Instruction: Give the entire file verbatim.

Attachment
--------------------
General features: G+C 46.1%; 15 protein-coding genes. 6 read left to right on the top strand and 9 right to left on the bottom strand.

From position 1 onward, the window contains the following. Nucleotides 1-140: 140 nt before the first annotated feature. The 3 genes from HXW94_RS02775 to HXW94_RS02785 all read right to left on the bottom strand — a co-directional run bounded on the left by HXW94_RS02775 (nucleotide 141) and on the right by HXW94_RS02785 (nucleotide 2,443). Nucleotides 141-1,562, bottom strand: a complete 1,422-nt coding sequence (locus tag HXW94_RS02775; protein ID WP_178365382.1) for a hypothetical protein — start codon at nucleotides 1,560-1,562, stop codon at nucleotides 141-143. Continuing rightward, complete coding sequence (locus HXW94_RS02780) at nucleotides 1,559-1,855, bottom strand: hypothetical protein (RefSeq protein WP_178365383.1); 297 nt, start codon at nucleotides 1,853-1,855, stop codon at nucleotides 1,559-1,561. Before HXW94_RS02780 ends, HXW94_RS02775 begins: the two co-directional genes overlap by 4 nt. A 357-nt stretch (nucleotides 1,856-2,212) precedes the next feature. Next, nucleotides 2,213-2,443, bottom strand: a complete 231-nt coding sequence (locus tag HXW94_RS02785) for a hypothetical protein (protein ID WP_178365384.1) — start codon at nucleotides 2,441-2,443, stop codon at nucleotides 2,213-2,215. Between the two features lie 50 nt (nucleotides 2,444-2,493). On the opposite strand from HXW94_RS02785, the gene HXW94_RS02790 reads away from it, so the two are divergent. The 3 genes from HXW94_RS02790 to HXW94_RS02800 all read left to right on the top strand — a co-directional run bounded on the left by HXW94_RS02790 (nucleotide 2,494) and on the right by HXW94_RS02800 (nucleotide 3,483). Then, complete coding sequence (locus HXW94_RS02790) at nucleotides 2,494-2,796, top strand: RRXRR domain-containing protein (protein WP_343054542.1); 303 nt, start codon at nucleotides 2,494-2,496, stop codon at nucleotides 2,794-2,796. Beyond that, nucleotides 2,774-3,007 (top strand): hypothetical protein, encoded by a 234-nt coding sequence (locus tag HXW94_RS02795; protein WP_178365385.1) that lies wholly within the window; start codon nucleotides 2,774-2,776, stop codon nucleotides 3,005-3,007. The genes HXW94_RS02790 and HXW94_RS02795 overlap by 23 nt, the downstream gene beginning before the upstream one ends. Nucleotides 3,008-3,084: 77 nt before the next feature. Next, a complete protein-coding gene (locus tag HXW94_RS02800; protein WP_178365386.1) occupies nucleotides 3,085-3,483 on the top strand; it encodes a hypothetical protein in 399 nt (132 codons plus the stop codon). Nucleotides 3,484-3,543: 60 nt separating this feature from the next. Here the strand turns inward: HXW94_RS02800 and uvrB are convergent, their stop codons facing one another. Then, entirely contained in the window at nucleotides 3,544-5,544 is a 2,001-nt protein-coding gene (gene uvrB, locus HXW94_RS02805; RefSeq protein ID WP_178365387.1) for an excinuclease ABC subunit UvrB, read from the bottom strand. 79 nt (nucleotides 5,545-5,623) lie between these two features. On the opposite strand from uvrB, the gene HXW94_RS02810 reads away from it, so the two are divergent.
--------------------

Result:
General features: G+C 46.1%; 15 protein-coding genes. 6 read left to right on the top strand and 9 right to left on the bottom strand.

From position 1 onward, the window contains the following. Nucleotides 1-140: 140 nt before the first annotated feature. The 3 genes from HXW94_RS02775 to HXW94_RS02785 all read right to left on the bottom strand — a co-directional run bounded on the left by HXW94_RS02775 (nucleotide 141) and on the right by HXW94_RS02785 (nucleotide 2,443). Nucleotides 141-1,562, bottom strand: a complete 1,422-nt coding sequence (locus tag HXW94_RS02775; protein ID WP_178365382.1) for a hypothetical protein — start codon at nucleotides 1,560-1,562, stop codon at nucleotides 141-143. Continuing rightward, complete coding sequence (locus HXW94_RS02780) at nucleotides 1,559-1,855, bottom strand: hypothetical protein (RefSeq protein WP_178365383.1); 297 nt, start codon at nucleotides 1,853-1,855, stop codon at nucleotides 1,559-1,561. Before HXW94_RS02780 ends, HXW94_RS02775 begins: the two co-directional genes overlap by 4 nt. A 357-nt stretch (nucleotides 1,856-2,212) precedes the next feature. Next, nucleotides 2,213-2,443, bottom strand: a complete 231-nt coding sequence (locus tag HXW94_RS02785) for a hypothetical protein (protein ID WP_178365384.1) — start codon at nucleotides 2,441-2,443, stop codon at nucleotides 2,213-2,215. Between the two features lie 50 nt (nucleotides 2,444-2,493). On the opposite strand from HXW94_RS02785, the gene HXW94_RS02790 reads away from it, so the two are divergent. The 3 genes from HXW94_RS02790 to HXW94_RS02800 all read left to right on the top strand — a co-directional run bounded on the left by HXW94_RS02790 (nucleotide 2,494) and on the right by HXW94_RS02800 (nucleotide 3,483). Then, complete coding sequence (locus HXW94_RS02790) at nucleotides 2,494-2,796, top strand: RRXRR domain-containing protein (protein WP_343054542.1); 303 nt, start codon at nucleotides 2,494-2,496, stop codon at nucleotides 2,794-2,796. Beyond that, nucleotides 2,774-3,007 (top strand): hypothetical protein, encoded by a 234-nt coding sequence (locus tag HXW94_RS02795; protein WP_178365385.1) that lies wholly within the window; start codon nucleotides 2,774-2,776, stop codon nucleotides 3,005-3,007. The genes HXW94_RS02790 and HXW94_RS02795 overlap by 23 nt, the downstream gene beginning before the upstream one ends. Nucleotides 3,008-3,084: 77 nt before the next feature. Next, a complete protein-coding gene (locus tag HXW94_RS02800; protein WP_178365386.1) occupies nucleotides 3,085-3,483 on the top strand; it encodes a hypothetical protein in 399 nt (132 codons plus the stop codon). Nucleotides 3,484-3,543: 60 nt separating this feature from the next. Here the strand turns inward: HXW94_RS02800 and uvrB are convergent, their stop codons facing one another. Then, entirely contained in the window at nucleotides 3,544-5,544 is a 2,001-nt protein-coding gene (gene uvrB, locus HXW94_RS02805; RefSeq protein ID WP_178365387.1) for an excinuclease ABC subunit UvrB, read from the bottom strand. 79 nt (nucleotides 5,545-5,623) lie between these two features. On the opposite strand from uvrB, the gene HXW94_RS02810 reads away from it, so the two are divergent.